Only 21 years after World War I ended, the armies of Europe were unleashed again to finish off the fratricidal rivalries left from the first round of slaughter. This time Europe emerged a political cripple, no longer master of its fate. That role passed to the U.S. and the Soviet Union, whose armies met face-to-face across a divided Germany. Peace came as a blessing to the Continent that had seemed cursed by history. An overwhelming sense of relief at mere survival rolled across the land. In the six-year struggle to bring down the Nazi empire, an estimated 40 million Europeans lost their lives in combat, under the bombs that obliterated cities, through Hitler's methodical genocide or simply from hunger, cold and disease. By 1947 the euphoria of victory faded with the slow realization that Europe was close to destitution as a modern civilization.
The year began with the worst winter yet of the century, punishing victors and vanquished alike. The bitter cold froze the Thames and virtually shut down Britain's enfeebled economy. Coal was rationed 45 kilos a week per household and butter, cheese and bacon allotments were slashed below wartime levels. Italian and French diplomats quarreled over possession of four shiploads of American relief wheat already on the high seas. The hard winter was followed by a blazing summer that produced the best wine vintage in 20 years and the worst food crops in longer than that.
In shattered Germany, government had ceased to exist; one-third of the country had been wrenched away and occupied by the Russians. By April 1947, the daily German ration had fallen to 1,040 calories, one-third less than the minimum considered necessary to sustain life. Workers collapsed at their jobs for lack of food. The Roman Catholic Archbishop of Cologne had earlier declared that it was not a sin to steal food or coal to get through the winter.
It was one of the U.S.'s illusions at the time that Britain could assume leadership of Europe. In fact, Britain was bled white. The empire was stirring with revolt against colonial rule, and Britain simply lacked the resources to play a big-power role. In a moment of hard truth, Foreign Secretary Ernest Bevin told the House of Commons, "The day when we... can declare a policy independently of our allies is gone."
Old pretensions of national grandeur got short shrift from public opinion. Cranky voters in Britain and France turned against their war heroes. Only two months after celebrating victory, the British rejected Winston Churchill. Charles de Gaulle, facing rising opposition in the National Assembly, simply resigned, fed up, he said, with the political parties' petty games. In Italy, defeat was blissful liberation. Recalled veteran news broadcaster Ruggero Orlando: "Everything that had been prohibited for 20 years was now allowed elections, communism, liberalism, free enterprise, everything. You could almost feel it in the air."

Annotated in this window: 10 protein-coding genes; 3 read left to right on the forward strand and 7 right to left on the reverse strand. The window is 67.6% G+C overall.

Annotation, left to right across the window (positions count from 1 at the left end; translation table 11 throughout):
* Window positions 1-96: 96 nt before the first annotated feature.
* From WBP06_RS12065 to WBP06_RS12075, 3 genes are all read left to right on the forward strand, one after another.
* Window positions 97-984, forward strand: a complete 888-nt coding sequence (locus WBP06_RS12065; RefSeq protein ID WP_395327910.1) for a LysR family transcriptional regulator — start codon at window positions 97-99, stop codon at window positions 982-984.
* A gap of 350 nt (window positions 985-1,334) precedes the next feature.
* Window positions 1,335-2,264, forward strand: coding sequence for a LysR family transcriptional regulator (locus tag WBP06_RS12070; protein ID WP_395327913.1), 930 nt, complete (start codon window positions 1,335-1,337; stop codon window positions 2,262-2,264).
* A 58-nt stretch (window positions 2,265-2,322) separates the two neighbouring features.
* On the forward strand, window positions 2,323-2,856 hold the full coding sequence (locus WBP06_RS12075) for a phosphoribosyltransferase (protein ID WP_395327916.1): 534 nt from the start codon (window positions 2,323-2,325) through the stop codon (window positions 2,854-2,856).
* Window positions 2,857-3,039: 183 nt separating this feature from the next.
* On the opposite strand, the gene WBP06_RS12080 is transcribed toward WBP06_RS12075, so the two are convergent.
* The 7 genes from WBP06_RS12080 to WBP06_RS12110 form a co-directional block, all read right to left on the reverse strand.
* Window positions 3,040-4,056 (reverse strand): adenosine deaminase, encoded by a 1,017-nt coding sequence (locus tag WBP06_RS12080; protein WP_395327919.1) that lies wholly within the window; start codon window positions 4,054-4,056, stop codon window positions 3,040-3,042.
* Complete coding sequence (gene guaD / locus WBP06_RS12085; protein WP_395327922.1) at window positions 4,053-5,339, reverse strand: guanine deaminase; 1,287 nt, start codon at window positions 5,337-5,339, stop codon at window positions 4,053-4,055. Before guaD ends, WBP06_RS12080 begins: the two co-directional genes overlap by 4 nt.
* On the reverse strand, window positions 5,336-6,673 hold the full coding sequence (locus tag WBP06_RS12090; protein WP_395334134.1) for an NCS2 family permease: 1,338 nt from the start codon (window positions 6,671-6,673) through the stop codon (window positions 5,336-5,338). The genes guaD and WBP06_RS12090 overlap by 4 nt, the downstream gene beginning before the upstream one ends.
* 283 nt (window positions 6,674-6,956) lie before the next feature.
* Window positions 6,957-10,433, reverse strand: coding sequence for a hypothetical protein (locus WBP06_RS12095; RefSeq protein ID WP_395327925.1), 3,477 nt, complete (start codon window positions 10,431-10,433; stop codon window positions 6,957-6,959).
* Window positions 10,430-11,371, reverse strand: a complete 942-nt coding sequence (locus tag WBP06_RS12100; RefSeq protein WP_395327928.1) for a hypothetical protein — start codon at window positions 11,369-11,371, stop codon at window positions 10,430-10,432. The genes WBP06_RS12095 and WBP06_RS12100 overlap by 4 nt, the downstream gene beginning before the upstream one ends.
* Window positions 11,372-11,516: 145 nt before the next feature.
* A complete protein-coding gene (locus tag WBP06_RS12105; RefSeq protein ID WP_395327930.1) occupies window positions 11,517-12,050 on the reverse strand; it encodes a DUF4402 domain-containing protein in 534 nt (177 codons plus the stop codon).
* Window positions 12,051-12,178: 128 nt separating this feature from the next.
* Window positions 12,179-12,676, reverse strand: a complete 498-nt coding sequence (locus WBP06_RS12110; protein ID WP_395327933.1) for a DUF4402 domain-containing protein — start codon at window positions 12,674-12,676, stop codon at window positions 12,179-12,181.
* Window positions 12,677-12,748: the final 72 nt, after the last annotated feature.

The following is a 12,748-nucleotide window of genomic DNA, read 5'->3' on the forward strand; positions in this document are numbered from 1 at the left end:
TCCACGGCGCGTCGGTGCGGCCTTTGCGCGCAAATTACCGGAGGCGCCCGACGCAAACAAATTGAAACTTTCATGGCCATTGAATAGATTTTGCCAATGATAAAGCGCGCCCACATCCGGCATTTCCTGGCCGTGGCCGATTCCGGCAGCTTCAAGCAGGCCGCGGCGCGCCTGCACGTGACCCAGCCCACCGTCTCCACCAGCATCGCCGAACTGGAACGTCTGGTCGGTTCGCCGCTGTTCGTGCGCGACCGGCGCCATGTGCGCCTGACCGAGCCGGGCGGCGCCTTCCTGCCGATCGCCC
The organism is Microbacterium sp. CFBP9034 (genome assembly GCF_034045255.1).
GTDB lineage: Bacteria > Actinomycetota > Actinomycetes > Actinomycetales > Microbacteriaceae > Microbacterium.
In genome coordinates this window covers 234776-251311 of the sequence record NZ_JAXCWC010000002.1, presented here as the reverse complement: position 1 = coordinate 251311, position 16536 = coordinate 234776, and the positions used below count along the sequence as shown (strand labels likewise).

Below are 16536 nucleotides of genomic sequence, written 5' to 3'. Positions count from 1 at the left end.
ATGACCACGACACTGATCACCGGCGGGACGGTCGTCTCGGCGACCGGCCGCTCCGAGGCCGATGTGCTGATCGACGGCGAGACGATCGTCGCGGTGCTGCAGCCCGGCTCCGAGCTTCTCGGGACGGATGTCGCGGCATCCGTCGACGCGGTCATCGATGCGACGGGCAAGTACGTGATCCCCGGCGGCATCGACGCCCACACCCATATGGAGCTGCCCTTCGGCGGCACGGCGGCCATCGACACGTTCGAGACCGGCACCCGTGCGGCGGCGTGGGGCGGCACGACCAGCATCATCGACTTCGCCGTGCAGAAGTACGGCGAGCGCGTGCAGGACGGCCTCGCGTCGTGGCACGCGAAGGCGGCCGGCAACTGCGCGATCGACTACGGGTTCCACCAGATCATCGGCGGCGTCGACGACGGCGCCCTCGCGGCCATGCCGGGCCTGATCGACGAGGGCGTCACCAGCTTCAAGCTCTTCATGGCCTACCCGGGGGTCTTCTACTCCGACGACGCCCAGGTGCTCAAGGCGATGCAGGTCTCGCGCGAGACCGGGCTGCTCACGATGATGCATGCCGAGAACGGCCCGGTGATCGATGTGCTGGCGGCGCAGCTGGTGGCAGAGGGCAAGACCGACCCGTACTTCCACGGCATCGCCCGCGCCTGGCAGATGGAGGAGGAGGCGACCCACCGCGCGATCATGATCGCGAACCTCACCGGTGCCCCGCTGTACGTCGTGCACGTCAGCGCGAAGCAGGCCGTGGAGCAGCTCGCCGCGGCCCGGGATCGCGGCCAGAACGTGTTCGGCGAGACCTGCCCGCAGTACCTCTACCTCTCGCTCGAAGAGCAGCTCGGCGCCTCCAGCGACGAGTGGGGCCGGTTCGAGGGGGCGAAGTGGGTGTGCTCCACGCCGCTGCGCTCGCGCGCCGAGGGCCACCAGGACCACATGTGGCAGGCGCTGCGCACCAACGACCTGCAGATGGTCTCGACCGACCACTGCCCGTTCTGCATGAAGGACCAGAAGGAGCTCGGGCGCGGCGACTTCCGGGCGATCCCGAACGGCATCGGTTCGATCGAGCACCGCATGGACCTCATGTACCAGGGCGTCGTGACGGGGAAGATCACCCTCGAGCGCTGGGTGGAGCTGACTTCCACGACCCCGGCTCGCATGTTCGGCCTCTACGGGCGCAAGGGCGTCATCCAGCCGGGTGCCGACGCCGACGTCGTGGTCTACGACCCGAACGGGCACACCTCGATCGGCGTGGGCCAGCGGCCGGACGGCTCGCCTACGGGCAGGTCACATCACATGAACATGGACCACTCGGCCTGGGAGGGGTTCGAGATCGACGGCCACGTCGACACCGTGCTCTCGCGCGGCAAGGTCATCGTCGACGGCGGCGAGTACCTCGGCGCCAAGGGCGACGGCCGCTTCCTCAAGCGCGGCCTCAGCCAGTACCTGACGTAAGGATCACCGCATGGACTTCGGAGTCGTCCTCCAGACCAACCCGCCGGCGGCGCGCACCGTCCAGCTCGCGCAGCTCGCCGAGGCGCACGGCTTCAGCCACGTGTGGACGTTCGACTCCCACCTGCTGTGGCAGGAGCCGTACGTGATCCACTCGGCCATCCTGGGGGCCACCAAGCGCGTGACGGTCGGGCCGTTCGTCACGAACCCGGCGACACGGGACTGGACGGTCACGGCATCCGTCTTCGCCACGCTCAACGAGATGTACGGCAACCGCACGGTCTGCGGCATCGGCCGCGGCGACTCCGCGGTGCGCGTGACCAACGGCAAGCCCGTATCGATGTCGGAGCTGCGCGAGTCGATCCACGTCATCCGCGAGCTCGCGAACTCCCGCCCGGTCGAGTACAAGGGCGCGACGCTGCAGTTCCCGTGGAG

The problem was communism. In world capitals all eyes were focused on the fateful electoral showdown in 1948 between Italy's Communist Party, the most powerful one in Western Europe, and Prime Minister Alcide de Gasperi's Christian Democrat government. The governing parties won with 48.5% of the vote; the Communists and their allies received 31%. That was the high-water mark of Moscow-directed electoral strength in Western Europe. Even so, an opinion poll taken for TIME by the Elmo Roper organization showed that most Europeans believed the Russians, not the Americans, were winning the cold war.
What had changed most profoundly since the guns fell silent was the way Europeans saw themselves: they were no longer the center of the world. In Paris, Marxist author Jean-Paul Sartre presented a philosophical amalgam called existentialism that seemed tailored for postwar trauma. Sartre argued that the long spiritual progression of Western culture was exhausted: literary culture, along with fashion's haute couture, was about all that France and, by implication, Europe could now offer the world. If life was meaningless, Sartre argued, existentialism at least gave people a sense of dignity amid the degradation and absurdity.
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